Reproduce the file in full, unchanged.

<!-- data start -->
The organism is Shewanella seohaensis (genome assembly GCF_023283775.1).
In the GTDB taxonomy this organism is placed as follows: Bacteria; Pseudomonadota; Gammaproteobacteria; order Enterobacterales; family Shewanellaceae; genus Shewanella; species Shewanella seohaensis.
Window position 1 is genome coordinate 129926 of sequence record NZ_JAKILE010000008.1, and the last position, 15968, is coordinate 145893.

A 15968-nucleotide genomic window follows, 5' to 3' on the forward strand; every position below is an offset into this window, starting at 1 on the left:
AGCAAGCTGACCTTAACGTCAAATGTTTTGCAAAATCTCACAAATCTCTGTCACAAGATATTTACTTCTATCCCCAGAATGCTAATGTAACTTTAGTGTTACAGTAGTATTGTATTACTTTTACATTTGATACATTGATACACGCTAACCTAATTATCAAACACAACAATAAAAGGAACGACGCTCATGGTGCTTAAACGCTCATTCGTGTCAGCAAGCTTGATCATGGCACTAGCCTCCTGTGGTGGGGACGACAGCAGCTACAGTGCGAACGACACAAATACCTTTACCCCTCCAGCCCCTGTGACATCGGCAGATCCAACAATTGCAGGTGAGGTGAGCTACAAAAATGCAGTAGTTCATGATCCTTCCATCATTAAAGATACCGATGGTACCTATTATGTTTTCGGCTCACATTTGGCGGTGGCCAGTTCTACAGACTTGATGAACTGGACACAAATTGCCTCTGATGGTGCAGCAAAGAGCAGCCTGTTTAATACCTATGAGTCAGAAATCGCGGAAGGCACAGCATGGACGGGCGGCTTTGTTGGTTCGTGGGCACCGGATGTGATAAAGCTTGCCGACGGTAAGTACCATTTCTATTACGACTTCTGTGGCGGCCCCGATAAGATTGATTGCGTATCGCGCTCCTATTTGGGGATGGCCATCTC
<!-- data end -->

The organism is Shewanella seohaensis (genome assembly GCF_023283775.1).
In the GTDB taxonomy this organism is placed as follows: Bacteria; Pseudomonadota; Gammaproteobacteria; order Enterobacterales; family Shewanellaceae; genus Shewanella; species Shewanella seohaensis.
Window position 1 is genome coordinate 129926 of sequence record NZ_JAKILE010000008.1, and the last position, 15968, is coordinate 145893.

A 15968-nucleotide genomic window follows, 5' to 3' on the forward strand; every position below is an offset into this window, starting at 1 on the left:
AGCAAGCTGACCTTAACGTCAAATGTTTTGCAAAATCTCACAAATCTCTGTCACAAGATATTTACTTCTATCCCCAGAATGCTAATGTAACTTTAGTGTTACAGTAGTATTGTATTACTTTTACATTTGATACATTGATACACGCTAACCTAATTATCAAACACAACAATAAAAGGAACGACGCTCATGGTGCTTAAACGCTCATTCGTGTCAGCAAGCTTGATCATGGCACTAGCCTCCTGTGGTGGGGACGACAGCAGCTACAGTGCGAACGACACAAATACCTTTACCCCTCCAGCCCCTGTGACATCGGCAGATCCAACAATTGCAGGTGAGGTGAGCTACAAAAATGCAGTAGTTCATGATCCTTCCATCATTAAAGATACCGATGGTACCTATTATGTTTTCGGCTCACATTTGGCGGTGGCCAGTTCTACAGACTTGATGAACTGGACACAAATTGCCTCTGATGGTGCAGCAAAGAGCAGCCTGTTTAATACCTATGAGTCAGAAATCGCGGAAGGCACAGCATGGACGGGCGGCTTTGTTGGTTCGTGGGCACCGGATGTGATAAAGCTTGCCGACGGTAAGTACCATTTCTATTACGACTTCTGTGGCGGCCCCGATAAGATTGATTGCGTATCGCGCTCCTATTTGGGGATGGCCATCTC